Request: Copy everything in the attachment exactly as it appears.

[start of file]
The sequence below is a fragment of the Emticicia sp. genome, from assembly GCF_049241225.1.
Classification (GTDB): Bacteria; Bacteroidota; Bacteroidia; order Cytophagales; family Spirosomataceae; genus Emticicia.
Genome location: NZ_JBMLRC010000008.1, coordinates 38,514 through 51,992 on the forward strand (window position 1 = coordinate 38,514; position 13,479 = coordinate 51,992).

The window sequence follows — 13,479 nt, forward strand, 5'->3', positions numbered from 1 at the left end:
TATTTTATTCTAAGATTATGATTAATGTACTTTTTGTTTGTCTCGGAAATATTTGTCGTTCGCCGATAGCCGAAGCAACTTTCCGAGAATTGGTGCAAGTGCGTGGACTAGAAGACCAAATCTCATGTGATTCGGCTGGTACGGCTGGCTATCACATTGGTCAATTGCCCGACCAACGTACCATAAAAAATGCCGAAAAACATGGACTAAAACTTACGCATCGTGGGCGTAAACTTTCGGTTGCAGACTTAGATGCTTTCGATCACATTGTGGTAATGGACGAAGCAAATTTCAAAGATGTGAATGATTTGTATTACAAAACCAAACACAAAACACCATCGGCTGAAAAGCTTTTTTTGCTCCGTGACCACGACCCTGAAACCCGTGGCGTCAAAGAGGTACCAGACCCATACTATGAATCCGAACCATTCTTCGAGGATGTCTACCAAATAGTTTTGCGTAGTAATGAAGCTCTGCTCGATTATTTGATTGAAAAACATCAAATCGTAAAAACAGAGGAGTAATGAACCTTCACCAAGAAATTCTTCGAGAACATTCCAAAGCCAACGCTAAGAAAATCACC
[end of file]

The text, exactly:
The sequence below is a fragment of the Emticicia sp. genome, from assembly GCF_049241225.1.
Classification (GTDB): Bacteria; Bacteroidota; Bacteroidia; order Cytophagales; family Spirosomataceae; genus Emticicia.
Genome location: NZ_JBMLRC010000008.1, coordinates 38,514 through 51,992 on the forward strand (window position 1 = coordinate 38,514; position 13,479 = coordinate 51,992).

The window sequence follows — 13,479 nt, forward strand, 5'->3', positions numbered from 1 at the left end:
TATTTTATTCTAAGATTATGATTAATGTACTTTTTGTTTGTCTCGGAAATATTTGTCGTTCGCCGATAGCCGAAGCAACTTTCCGAGAATTGGTGCAAGTGCGTGGACTAGAAGACCAAATCTCATGTGATTCGGCTGGTACGGCTGGCTATCACATTGGTCAATTGCCCGACCAACGTACCATAAAAAATGCCGAAAAACATGGACTAAAACTTACGCATCGTGGGCGTAAACTTTCGGTTGCAGACTTAGATGCTTTCGATCACATTGTGGTAATGGACGAAGCAAATTTCAAAGATGTGAATGATTTGTATTACAAAACCAAACACAAAACACCATCGGCTGAAAAGCTTTTTTTGCTCCGTGACCACGACCCTGAAACCCGTGGCGTCAAAGAGGTACCAGACCCATACTATGAATCCGAACCATTCTTCGAGGATGTCTACCAAATAGTTTTGCGTAGTAATGAAGCTCTGCTCGATTATTTGATTGAAAAACATCAAATCGTAAAAACAGAGGAGTAATGAACCTTCACCAAGAAATTCTTCGAGAACATTCCAAAGCCAACGCTAAGAAAATCACC